What I didn't like
Ceramic surface: This unique cooking surface is a bit of a double-edged sword. While it's quite possibly the easiest surface ever to clean, nonstick (honestly, nothing ever stuck to this pan) and nontoxic, it's also somewhat limiting. No matter how hot I revved the burner under my Always Pan, it never quite imparted a real sear like cast iron, carbon steel or stainless steel consistently do. So while it's an excellent pan for cooking vegetables, eggs and shellfish, trying to get caramelized burgers, steaks or is not as easy.
Having said that, I think for what this pan aims to be -- a supremely versatile, easy-to-clean frying pan for all those quick daily jobs -- it's probably the right material. Traditional nonstick cookware coating deteriorates fairly quickly, sometimes in as little as a year depending on usage. Priced at $145, you'd likely want a pan like this to be with you for a bit longer than that, which makes this coating a better choice in my opinion. Though ceramic nonstick is tougher than traditional nonstick, it's still not anything like steel or cast iron, so you'll still want to take some special care. For one, it's recommended to never use metal cooking tools with the Always Pan, and though it claims to be dishwasher-safe, I would simply wash by hand with soap and warm water. The company even provides a safe sponge to use on it.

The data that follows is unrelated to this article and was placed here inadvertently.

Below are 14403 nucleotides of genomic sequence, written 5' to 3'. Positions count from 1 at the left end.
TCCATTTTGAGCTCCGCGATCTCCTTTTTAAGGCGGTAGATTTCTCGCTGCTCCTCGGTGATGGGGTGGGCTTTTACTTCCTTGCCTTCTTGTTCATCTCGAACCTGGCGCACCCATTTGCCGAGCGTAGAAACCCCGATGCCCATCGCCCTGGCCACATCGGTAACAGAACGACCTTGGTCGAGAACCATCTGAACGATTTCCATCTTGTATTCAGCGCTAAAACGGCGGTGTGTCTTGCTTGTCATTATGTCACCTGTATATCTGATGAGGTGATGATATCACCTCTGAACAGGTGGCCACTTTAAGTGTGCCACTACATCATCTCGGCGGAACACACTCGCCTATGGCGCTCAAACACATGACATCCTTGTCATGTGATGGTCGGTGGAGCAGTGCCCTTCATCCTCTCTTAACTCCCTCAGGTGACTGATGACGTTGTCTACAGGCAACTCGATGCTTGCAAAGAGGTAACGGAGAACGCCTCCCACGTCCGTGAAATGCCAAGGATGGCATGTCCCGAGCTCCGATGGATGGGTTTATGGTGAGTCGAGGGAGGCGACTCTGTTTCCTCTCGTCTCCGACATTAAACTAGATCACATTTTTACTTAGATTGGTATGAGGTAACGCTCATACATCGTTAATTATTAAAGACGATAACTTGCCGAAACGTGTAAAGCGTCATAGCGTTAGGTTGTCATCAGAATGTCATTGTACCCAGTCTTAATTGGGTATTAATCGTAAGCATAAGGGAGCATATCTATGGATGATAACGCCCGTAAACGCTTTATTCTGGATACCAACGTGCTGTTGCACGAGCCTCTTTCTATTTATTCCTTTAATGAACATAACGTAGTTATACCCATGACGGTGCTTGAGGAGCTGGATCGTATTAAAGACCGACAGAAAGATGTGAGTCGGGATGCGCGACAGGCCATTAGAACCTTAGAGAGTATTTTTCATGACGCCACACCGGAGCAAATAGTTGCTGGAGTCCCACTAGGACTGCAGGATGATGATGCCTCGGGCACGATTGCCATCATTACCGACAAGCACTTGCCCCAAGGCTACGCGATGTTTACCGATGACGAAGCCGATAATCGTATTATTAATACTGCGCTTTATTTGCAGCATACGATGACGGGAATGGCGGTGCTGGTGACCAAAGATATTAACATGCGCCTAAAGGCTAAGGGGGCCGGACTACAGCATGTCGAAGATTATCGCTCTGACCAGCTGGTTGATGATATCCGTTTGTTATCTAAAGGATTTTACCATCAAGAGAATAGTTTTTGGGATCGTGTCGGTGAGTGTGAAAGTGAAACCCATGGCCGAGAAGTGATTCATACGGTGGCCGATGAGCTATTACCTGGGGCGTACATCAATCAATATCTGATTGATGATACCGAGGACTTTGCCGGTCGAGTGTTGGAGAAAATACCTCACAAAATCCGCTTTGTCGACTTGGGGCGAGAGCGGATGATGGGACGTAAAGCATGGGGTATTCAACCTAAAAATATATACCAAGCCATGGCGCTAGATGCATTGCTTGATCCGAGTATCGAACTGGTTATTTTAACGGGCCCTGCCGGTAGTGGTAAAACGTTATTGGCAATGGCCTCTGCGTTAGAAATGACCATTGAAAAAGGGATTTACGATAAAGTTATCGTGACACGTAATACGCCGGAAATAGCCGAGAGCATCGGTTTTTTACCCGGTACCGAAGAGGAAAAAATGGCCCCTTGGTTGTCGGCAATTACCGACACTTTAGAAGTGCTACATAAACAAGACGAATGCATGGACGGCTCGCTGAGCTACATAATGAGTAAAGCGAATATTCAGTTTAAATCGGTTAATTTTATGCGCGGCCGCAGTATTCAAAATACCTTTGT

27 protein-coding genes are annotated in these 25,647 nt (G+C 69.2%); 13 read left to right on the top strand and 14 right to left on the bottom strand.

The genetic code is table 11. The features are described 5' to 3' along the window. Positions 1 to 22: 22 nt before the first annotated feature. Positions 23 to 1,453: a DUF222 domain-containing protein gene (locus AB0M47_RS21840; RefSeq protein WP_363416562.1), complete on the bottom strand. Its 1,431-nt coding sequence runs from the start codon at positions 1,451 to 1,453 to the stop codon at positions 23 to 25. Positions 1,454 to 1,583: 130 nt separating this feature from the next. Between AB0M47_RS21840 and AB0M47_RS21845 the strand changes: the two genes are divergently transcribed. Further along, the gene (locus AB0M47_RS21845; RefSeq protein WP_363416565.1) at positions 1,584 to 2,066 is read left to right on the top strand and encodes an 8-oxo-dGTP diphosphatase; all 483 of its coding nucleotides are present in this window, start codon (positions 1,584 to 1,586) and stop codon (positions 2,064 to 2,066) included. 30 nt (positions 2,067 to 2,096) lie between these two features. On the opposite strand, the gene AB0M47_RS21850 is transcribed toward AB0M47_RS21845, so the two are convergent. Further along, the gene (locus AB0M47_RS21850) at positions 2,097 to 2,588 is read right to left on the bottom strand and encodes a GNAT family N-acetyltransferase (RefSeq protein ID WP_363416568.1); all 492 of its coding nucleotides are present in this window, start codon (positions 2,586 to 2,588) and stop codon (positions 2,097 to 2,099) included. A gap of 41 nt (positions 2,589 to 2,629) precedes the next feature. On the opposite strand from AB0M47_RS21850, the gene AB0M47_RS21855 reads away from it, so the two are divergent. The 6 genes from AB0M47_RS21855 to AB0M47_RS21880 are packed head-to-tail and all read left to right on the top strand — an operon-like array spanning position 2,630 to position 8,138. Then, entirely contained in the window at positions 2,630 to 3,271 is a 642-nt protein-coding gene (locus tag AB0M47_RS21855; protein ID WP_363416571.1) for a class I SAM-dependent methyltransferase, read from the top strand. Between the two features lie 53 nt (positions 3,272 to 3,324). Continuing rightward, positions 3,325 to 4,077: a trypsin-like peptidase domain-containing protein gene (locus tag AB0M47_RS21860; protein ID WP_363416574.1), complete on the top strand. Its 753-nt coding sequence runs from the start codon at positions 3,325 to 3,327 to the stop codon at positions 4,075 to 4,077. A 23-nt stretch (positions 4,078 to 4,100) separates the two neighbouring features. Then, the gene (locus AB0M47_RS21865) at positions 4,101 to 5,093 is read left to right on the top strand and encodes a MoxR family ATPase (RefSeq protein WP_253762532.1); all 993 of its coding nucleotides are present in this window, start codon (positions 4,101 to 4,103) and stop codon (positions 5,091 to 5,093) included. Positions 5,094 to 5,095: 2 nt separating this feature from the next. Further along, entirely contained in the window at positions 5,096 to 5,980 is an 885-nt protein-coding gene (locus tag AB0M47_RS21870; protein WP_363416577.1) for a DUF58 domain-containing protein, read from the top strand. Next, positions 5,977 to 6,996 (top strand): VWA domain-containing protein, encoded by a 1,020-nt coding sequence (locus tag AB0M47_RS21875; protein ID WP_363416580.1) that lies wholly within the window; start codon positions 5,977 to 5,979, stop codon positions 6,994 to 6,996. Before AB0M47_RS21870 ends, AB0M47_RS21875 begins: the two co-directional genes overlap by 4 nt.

The handle: This is a minor critique, but the pan's handle is squared, and I've certainly used pans with handles that are shaped to the curve of a human hand better and thus are more comfortable. It's something I noticed but it didn't bother me much.
It's not oven-safe: This is another rather minor inconvenience, especially since I'll look for any excuse to use my beloved Dutch oven, but if you're hoping for a pan that can go from stovetop to baking, this isn't it.
The Always Pan normally sells for $145, which isn't cheap, especially for a single frying pan, but I contend that it's worth it for the right type of cook. Who is that person? If you're the type who cooks at home often but not a ton of terribly complicated meals and sticks to, let's say, lots of scrambled eggs, stir-fries, pan-seared and steamed or sautéed veggies, then this is a solid pan to own and it will likely be flying in and out of the cupboard regularly. You really could get away with just having this one pan, coupled with a saucepan or stockpot, and be able to get through most basic recipes without much issue. It would also be the perfect single pan to outfit an extremely small kitchen like in an RV or small office.
At 20% off, it's a lot easier to justify. I really did find myself using it a lot and not just because I was testing it, but it wasn't the only pan I reached for in the course of a trial run. I still see value in having smaller sauciers, larger frying pans, my favorite wok and a few other pieces of cookware that I use weekly, if not more. Perhaps the "Often Pan" would be a more accurate, if not far less attractive, name. It is, however, one of the more versatile pans per square inch than you'll find on the market and a sound addition to the right kitchen collection.